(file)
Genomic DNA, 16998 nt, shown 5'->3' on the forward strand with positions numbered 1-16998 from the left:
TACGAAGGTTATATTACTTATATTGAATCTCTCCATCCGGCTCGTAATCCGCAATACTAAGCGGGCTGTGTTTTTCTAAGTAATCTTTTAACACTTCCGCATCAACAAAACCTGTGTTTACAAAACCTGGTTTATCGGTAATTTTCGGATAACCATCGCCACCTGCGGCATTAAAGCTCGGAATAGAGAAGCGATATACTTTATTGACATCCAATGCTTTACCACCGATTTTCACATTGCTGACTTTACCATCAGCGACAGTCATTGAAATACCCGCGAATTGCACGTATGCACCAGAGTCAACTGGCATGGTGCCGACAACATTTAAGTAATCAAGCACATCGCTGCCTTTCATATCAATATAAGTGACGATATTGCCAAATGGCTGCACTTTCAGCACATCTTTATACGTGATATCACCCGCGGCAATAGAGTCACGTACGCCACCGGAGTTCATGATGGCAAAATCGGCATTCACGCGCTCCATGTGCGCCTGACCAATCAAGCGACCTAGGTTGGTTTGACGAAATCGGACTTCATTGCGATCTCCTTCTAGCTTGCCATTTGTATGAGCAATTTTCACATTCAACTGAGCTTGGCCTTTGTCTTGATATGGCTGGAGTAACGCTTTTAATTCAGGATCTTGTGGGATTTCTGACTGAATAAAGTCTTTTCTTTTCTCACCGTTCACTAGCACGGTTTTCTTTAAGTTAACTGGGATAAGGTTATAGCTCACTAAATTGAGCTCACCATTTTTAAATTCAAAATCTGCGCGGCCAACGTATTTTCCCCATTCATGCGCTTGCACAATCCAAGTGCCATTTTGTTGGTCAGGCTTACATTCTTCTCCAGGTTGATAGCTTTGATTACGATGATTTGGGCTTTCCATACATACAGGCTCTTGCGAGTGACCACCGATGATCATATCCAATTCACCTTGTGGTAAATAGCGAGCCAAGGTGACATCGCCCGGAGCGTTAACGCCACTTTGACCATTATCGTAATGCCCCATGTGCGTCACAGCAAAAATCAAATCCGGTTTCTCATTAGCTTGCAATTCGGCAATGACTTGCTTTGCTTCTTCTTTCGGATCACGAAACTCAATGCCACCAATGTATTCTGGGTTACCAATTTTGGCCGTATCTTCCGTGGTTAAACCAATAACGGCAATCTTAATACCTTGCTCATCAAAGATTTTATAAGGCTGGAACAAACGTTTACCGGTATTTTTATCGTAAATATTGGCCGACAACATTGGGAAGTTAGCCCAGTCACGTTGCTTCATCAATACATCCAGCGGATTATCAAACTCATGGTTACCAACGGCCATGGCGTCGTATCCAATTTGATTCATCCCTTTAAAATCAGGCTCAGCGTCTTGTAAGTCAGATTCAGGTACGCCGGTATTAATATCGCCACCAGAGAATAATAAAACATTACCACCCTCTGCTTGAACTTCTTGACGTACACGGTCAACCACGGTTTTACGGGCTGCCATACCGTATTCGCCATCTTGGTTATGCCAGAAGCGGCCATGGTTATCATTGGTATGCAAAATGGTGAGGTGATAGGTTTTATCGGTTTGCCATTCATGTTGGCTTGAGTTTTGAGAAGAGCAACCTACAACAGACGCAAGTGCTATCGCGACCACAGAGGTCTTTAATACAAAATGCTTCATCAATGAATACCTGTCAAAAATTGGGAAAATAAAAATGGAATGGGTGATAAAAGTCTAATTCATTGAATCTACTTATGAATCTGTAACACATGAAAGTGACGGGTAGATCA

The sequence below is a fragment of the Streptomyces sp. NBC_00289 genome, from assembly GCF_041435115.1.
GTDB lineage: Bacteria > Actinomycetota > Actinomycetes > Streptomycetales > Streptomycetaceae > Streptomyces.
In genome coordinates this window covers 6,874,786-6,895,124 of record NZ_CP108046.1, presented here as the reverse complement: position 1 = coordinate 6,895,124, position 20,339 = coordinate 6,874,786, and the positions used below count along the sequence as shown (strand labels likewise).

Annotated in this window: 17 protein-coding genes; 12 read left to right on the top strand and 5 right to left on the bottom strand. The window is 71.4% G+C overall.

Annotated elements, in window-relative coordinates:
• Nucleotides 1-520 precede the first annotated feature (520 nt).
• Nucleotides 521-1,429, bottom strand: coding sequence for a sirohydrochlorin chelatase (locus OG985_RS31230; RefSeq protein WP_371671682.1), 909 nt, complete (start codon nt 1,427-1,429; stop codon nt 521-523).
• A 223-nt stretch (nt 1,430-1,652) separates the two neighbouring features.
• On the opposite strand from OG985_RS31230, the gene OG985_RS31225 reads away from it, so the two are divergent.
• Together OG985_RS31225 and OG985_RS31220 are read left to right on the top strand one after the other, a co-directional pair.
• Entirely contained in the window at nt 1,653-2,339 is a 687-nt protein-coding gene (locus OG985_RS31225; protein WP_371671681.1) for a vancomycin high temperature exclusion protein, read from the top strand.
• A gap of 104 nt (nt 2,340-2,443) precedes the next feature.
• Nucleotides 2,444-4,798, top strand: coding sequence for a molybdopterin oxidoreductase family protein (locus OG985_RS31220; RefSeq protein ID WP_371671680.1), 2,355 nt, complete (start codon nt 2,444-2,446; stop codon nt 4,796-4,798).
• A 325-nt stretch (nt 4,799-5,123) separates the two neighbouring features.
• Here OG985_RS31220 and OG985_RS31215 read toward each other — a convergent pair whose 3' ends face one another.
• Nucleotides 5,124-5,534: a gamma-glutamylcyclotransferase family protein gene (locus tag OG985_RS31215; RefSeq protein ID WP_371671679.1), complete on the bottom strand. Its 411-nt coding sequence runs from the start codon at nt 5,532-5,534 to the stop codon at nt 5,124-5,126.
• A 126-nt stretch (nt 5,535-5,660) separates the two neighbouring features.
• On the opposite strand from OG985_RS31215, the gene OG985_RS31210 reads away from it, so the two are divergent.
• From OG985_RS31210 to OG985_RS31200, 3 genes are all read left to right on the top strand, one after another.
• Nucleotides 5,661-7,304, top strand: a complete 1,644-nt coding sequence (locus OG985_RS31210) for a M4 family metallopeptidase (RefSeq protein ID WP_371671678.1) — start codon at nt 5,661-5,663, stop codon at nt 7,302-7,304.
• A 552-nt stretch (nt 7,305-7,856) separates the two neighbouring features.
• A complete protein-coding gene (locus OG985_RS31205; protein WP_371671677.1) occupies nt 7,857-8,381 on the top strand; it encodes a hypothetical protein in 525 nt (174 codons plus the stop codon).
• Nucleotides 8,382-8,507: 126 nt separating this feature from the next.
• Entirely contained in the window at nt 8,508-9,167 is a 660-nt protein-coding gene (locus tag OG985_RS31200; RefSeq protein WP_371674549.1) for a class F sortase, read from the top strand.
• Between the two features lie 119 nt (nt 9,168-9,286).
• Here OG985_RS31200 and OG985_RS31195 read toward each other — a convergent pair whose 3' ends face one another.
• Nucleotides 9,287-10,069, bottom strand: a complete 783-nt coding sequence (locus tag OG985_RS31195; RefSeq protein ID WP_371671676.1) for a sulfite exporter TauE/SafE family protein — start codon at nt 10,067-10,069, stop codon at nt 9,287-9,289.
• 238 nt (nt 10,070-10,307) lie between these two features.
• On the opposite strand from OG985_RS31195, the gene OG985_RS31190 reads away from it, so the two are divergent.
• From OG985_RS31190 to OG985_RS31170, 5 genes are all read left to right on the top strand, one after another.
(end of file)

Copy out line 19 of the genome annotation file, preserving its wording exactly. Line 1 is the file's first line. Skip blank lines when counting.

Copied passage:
• A 126-nt stretch (nt 5,535-5,660) separates the two neighbouring features.